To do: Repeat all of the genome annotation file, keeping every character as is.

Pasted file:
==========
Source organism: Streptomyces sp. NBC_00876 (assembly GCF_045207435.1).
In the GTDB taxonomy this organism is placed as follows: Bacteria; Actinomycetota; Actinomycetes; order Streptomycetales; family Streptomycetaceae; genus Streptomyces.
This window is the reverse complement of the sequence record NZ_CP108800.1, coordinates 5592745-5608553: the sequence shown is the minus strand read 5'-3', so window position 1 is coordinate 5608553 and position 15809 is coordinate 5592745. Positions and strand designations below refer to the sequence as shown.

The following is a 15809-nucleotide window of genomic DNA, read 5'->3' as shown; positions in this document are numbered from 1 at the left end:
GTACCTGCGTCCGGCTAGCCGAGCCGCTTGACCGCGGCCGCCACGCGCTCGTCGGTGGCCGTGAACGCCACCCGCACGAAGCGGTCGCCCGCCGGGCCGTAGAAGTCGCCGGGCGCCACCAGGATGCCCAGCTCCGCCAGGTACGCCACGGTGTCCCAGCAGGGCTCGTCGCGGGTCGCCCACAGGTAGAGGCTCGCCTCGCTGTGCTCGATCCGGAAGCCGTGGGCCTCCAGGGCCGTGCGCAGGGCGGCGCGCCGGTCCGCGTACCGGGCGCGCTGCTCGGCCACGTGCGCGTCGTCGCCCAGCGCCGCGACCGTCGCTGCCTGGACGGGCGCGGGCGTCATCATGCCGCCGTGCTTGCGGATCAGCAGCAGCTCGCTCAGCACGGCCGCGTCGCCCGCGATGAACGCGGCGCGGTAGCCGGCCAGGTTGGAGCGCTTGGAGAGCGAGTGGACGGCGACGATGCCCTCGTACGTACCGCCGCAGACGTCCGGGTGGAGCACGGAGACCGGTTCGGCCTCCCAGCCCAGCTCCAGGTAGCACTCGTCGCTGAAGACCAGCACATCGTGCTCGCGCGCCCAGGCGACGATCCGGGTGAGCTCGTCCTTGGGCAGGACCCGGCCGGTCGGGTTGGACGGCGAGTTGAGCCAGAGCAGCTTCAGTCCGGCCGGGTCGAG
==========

Source organism: Streptomyces sp. NBC_00876 (assembly GCF_045207435.1).
In the GTDB taxonomy this organism is placed as follows: Bacteria; Actinomycetota; Actinomycetes; order Streptomycetales; family Streptomycetaceae; genus Streptomyces.
This window is the reverse complement of the sequence record NZ_CP108800.1, coordinates 5592745-5608553: the sequence shown is the minus strand read 5'-3', so window position 1 is coordinate 5608553 and position 15809 is coordinate 5592745. Positions and strand designations below refer to the sequence as shown.

The following is a 15809-nucleotide window of genomic DNA, read 5'->3' as shown; positions in this document are numbered from 1 at the left end:
GTACCTGCGTCCGGCTAGCCGAGCCGCTTGACCGCGGCCGCCACGCGCTCGTCGGTGGCCGTGAACGCCACCCGCACGAAGCGGTCGCCCGCCGGGCCGTAGAAGTCGCCGGGCGCCACCAGGATGCCCAGCTCCGCCAGGTACGCCACGGTGTCCCAGCAGGGCTCGTCGCGGGTCGCCCACAGGTAGAGGCTCGCCTCGCTGTGCTCGATCCGGAAGCCGTGGGCCTCCAGGGCCGTGCGCAGGGCGGCGCGCCGGTCCGCGTACCGGGCGCGCTGCTCGGCCACGTGCGCGTCGTCGCCCAGCGCCGCGACCGTCGCTGCCTGGACGGGCGCGGGCGTCATCATGCCGCCGTGCTTGCGGATCAGCAGCAGCTCGCTCAGCACGGCCGCGTCGCCCGCGATGAACGCGGCGCGGTAGCCGGCCAGGTTGGAGCGCTTGGAGAGCGAGTGGACGGCGACGATGCCCTCGTACGTACCGCCGCAGACGTCCGGGTGGAGCACGGAGACCGGTTCGGCCTCCCAGCCCAGCTCCAGGTAGCACTCGTCGCTGAAGACCAGCACATCGTGCTCGCGCGCCCAGGCGACGATCCGGGTGAGCTCGTCCTTGGGCAGGACCCGGCCGGTCGGGTTGGACGGCGAGTTGAGCCAGAGCAGCTTCAGTCCGGCCGGGTCGAG